Though the U.S. nominee is virtually certain to win, the fact
that more than one candidate is in the running attests to the rising
political and economic clout of the developed world.
For the first time, the World Bank is considering more than one
candidate for its five-year presidency -- a change that reflects the
fast-growing clout of emerging economies, even as it raises
questions over whether that change is coming quickly enough.
Experts say that victory is all but assured for the U.S. nominee,
Jim Yong Kim, the president of Dartmouth College in New Hampshire
and an expert in global health. But emerging and developing
economies are rallying behind Ngozi Okonjo-Iweala, the 57-year-old
Nigerian finance minister, and Jose Antonio Ocampo, the former
Colombian finance minister and high-ranking U.N. official, who is
The World Bank's 25-member board will interview all three
candidates in the coming weeks and plans to announce its new
president by the I.M.F.-World Bank meetings in mid-April. Robert B.
Zoellick, the current president, will step down at the end of June.
Ms. Okonjo-Iweala and Mr. Ocampo have won the endorsement of a
group of developing economies. And the United States is weathering
criticism for the time-honored gentlemen's agreement that ensures
its control of the World Bank, even if the institution's
presidential selection process is opening up.
"For all its virtues, this nomination and its predetermined
success reflects how global governance continues to lag behind
shifting economic realities," said Eswar S. Prasad, a professor at
Cornell University in New York State and an expert on international
institutions. "Domestic politics has again trumped true
Global health experts largely applauded Dr. Kim's nomination, and
he has scooped up endorsements from a number of prominent
commentators, like the development economist Jeffrey Sachs. Europe
is expected to back him in that the United States supported the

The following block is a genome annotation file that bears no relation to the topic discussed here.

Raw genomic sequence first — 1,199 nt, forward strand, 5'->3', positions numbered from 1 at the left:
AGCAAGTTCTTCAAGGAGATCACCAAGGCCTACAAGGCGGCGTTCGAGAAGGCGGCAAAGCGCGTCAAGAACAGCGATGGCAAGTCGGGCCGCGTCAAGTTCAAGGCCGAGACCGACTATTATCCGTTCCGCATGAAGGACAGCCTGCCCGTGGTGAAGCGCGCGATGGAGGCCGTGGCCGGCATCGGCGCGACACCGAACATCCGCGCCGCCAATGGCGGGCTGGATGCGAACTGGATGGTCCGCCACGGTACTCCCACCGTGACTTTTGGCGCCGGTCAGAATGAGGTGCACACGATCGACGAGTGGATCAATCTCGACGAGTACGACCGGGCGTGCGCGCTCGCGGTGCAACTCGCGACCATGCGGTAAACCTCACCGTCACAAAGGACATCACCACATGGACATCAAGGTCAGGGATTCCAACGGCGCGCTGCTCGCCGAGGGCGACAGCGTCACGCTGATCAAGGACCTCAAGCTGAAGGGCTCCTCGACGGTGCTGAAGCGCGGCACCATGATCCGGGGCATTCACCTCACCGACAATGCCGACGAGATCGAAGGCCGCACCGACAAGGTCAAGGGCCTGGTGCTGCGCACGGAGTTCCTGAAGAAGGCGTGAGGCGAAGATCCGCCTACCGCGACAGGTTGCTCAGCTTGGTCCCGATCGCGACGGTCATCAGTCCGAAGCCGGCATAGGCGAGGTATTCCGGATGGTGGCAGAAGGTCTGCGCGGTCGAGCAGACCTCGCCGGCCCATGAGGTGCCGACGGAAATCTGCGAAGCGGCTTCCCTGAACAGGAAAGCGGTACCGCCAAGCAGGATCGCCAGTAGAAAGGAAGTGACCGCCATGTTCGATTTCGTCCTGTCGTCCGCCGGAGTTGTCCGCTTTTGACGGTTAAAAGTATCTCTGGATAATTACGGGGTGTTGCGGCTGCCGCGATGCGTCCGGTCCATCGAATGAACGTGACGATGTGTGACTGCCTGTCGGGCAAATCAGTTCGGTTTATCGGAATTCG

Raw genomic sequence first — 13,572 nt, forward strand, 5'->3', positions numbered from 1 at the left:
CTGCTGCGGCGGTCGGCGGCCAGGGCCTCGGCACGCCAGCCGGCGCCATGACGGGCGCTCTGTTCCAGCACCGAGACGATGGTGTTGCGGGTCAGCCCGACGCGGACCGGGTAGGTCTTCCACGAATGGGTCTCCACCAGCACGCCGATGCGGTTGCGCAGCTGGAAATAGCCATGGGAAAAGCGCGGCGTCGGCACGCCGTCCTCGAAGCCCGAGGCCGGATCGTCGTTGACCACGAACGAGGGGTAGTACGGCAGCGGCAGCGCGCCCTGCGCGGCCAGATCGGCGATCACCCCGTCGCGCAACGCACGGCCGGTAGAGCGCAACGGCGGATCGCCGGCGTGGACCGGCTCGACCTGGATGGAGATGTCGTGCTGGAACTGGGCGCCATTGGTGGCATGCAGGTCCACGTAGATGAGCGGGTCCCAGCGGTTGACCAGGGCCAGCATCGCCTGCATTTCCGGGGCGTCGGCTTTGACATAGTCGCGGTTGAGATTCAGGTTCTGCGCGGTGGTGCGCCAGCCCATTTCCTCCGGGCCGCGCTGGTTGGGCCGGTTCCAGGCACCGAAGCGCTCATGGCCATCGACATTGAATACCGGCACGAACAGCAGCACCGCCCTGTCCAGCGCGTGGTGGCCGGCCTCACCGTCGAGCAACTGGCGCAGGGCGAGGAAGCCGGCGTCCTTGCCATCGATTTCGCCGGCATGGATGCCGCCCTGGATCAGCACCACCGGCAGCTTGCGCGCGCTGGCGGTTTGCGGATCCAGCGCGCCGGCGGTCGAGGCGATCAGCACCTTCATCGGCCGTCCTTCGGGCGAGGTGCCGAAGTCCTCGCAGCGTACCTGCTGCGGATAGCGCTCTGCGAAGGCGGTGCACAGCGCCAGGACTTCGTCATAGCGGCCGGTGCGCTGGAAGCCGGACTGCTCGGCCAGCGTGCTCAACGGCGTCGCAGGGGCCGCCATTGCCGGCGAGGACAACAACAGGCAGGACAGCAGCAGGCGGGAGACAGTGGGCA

candidacy of Christine Lagarde, the former French finance minister,
for managing director of the International Monetary Fund last year.
Ms. Okonjo-Iweala and Mr. Ocampo were carefully vetted and
specifically chosen for their long resumes and expertise in
development and international economic negotiation. African
governments lobbied the Nigerian president, Goodluck Jonathan, to
encourage Ms. Okonjo-Iweala to run; the Group of 11 emerging
economies pushed for Mr. Ocampo.
Ms. Okonjo-Iweala was a World Bank managing director -- working
directly beneath the president -- from 2007 until last July. In
Nigeria, she has fought to reduce the country's debt, gain greater
access to international credit markets and battle corruption.
Mr. Ocampo served as finance minister and head of the Colombian
central bank and led the United Nations' economic development arm.
In an interview, Mr. Ocampo expressed some initial hesitancy to
enter the race, given the odds. "It is a relatively unbalanced
competition," he said with a laugh.
But he said his four decades of experience in development and
international policy made him an excellent candidate. "I thought the
developing-country candidates who were suitable for the job should
be in the race," he said. "I felt a responsibility to put a stone in
the road toward a democratic process."
Speaking by telephone from New Delhi, where she was attending the
BRICS meeting of leaders from Brazil, Russia, India, China and South
Africa, Ms. Okonjo-Iweala also called for a merit-based, transparent
selection process, suggesting a televised debate for herself, Mr. …